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Civil rights tour opened students' eyes to Black history, encouraged thoughts of college
Over 40 Minneapolis Public Schools’ (MPS) Black high school students, instead of spending spring break on a sunny beach, traveled down south by bus on a “Civil Rights Research Tour.” The five-day tour (March 31-April 5) took the students to Montgomery, Alabama and Atlanta, Georgia and stopped at several historic sites, including the 16th Street Baptist Church, where four young Black girls died in 1964. For some students, the trip also included stops at Historically Black Colleges and Universities (HBCUs).
Four of the participants spoke to the MSR last week about their experience.
“It helped me learn more about my history,” said Edison junior Nailah Heard.
“I never heard of the 16th Street Church at all,” added Edison’s classmate Jasmine Valentine. “We should’ve been taught that all through elementary school and middle school. Our history books and our lessons are taught from a European point of view. That fact that we weren’t [taught this in school] makes you mad. We are not taught our true history. I don’t understand why.”
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“[Teachers] are not teaching you about history,” noted Edison junior Jasmine Lynn. “I did [some] prior research on the Birmingham bombing, not through the school but because of my own curiosity. To have to learn on my own versus being taught in history [class] about actual history beats you down a little bit and makes you think [of] what I really don’t know.”
Right: Yasin Chaffe (Photos by Charles Hallman)
Roosevelt sophomore Yasin Chaffe said he was surprised to learn that Jim Crow laws were not named after an individual. Going on the tour “helped me to think about college more,” he said.
The students are part of a Social Justice Fellows cohort at the University of Minnesota’s Roy Wilkins Center for Social Change, explained MPS Equity and Diversity Director Lawrencina Oramalu. “When we were thinking about this project, there were several goals. One of them was to help our students develop a stronger sense of identity and political and social consciousness. If students understand their history and some of the people that have gone before them and the struggles they went through, that would help them become more engaged in their education.
“The reason why we started [the cohort] this year was to commemorate the 50th anniversary of the Civil Rights Act,” said Oramalu.
U of M professors Dr. Samuel Myers, Jr. and Keith Mayes, head of the school’s African American and African Studies program, are among the speakers for the “Race, Law and Public Policy: Then and Now” class, said Oramalu. Myers gave an overview of Roy Wilkins and discussed current topics such as affirmative action, and Mayes discussed civil rights and voting rights issues.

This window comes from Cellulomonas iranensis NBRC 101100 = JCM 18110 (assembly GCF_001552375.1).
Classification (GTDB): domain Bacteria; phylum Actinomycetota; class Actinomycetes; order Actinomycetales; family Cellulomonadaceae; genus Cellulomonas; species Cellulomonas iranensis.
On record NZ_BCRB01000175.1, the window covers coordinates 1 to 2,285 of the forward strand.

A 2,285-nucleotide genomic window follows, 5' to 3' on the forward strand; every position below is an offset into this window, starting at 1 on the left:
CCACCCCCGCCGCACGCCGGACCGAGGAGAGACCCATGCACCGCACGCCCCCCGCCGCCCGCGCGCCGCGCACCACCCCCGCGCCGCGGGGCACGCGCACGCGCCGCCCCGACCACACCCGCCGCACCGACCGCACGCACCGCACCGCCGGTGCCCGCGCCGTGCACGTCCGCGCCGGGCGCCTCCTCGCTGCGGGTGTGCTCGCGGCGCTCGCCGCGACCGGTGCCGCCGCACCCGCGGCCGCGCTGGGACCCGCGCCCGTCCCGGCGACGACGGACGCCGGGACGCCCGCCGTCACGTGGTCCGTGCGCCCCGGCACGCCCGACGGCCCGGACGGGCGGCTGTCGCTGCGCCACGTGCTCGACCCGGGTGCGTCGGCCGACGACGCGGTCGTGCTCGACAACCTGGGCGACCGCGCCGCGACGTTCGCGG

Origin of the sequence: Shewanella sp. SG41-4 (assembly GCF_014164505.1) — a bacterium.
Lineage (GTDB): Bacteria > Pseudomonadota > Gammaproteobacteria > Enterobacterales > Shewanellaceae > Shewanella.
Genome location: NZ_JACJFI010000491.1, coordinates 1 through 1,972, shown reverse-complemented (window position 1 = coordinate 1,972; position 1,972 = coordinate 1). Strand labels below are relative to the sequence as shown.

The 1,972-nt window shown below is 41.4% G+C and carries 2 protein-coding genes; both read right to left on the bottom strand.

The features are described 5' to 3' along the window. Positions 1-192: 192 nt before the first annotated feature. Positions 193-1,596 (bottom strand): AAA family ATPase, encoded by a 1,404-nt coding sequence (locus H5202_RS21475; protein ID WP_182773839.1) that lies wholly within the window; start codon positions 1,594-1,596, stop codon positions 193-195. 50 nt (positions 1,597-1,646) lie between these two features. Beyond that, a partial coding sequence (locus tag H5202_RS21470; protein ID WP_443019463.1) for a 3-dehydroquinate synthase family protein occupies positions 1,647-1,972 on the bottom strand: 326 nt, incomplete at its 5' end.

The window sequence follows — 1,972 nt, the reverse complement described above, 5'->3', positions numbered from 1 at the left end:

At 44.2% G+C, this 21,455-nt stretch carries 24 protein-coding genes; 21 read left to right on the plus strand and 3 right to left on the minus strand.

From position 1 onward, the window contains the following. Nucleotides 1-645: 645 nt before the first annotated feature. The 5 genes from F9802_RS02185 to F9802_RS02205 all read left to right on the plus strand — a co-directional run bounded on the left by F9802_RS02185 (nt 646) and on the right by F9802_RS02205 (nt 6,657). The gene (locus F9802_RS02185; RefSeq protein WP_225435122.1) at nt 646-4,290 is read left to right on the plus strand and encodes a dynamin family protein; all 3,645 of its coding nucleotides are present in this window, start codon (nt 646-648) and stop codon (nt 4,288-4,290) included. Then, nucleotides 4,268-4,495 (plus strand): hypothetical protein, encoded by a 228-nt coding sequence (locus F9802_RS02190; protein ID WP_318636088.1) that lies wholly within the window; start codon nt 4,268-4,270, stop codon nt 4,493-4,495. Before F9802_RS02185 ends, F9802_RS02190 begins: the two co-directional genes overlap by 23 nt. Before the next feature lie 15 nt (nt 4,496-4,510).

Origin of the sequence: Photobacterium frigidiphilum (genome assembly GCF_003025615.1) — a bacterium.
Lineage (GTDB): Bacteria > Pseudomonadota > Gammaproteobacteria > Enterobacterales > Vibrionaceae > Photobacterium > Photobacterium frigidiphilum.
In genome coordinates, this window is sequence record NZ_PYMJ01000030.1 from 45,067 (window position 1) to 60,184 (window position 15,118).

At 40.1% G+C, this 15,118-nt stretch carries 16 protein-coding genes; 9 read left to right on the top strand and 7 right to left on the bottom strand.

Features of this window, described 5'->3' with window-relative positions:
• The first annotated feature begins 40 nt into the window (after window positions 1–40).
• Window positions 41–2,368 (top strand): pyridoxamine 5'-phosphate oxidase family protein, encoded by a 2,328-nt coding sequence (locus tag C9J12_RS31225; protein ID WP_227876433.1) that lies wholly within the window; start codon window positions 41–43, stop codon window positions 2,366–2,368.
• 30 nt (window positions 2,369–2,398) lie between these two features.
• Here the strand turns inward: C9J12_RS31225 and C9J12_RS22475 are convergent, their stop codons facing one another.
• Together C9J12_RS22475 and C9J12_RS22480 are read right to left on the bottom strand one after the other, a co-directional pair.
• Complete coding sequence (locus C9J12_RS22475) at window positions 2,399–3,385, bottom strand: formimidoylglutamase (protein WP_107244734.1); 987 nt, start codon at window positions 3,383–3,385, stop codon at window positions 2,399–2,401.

“We’re excited about the partnership with the university,” added Oramalu.
“The goal for me is not only to help the students understand the history but then [for them to] be committed to further education,” she said. “Part of the goal also is to get them thinking about college, see people who are in college and also professors who look like them teaching the courses.
Left: Lawrencina Oramalu (Photo courtesy of Minneapolis Public Schools)
“Even though this program has 40 students, we don’t want the program to only affect them,” stated Oramalu. “What can they do to create change back at their schools and in their community? What can I do to help solve problems? We hope they will develop the confidence as well as the tools to be able to work on those issues.”
“We are sharing our knowledge with others inside of school, and share with our community,” said Heard.
“Knowing what we didn’t know before, we can even teach the teacher a little bit that he didn’t [know about Black history] when he was in school,” said Lynn. “There is so much we still don’t know that we didn’t learn on that spring break trip.”
Valentine said hopefully the district will include Black history in the curriculum. Lynn, Heard and Valentine all admitted that the spring tour helped convinced them to look seriously at an HBCU for college.
“I want to say at first I didn’t think about going to any HBCUs, or even a women’s college,” said Lynn. “But going down and touring Spelman, I’m definitely going to apply now. It opened my eyes that it wasn’t just a school for girls. It gave me a different perspective… If not there, I want to go somewhere down south where they embrace the African American culture.”
“I am considering going to an HBCU college,” added Heard. “It’s a different environment from being here in Minnesota.”
Valentine also is looking at a Black college or university: “When they talk about diversity — I’ve been on a lot of tours of campuses in Minnesota, and you don’t see many Black kids or you don’t see if they have any Black history classes at the university,” she observed. “We were just walking around [the U of M] campus and you didn’t see any Black people. But when we went down south, I got to see young African American women actually doing something with their lives. I want to be around people that are like me.”
Finally, the MPS director says the program is designed “to create a pipeline to start in high school, and then eventually, hopefully, come to the University of Minnesota and major in African American Studies.” Oramalu concluded that plans are to have “a whole semester” of social justice courses next school year under the “College in the School” program.
Charles Hallman welcomes reader responses to challman [at] spokesman-recorder [dot] com (challman @ spokesman-recorder.com )
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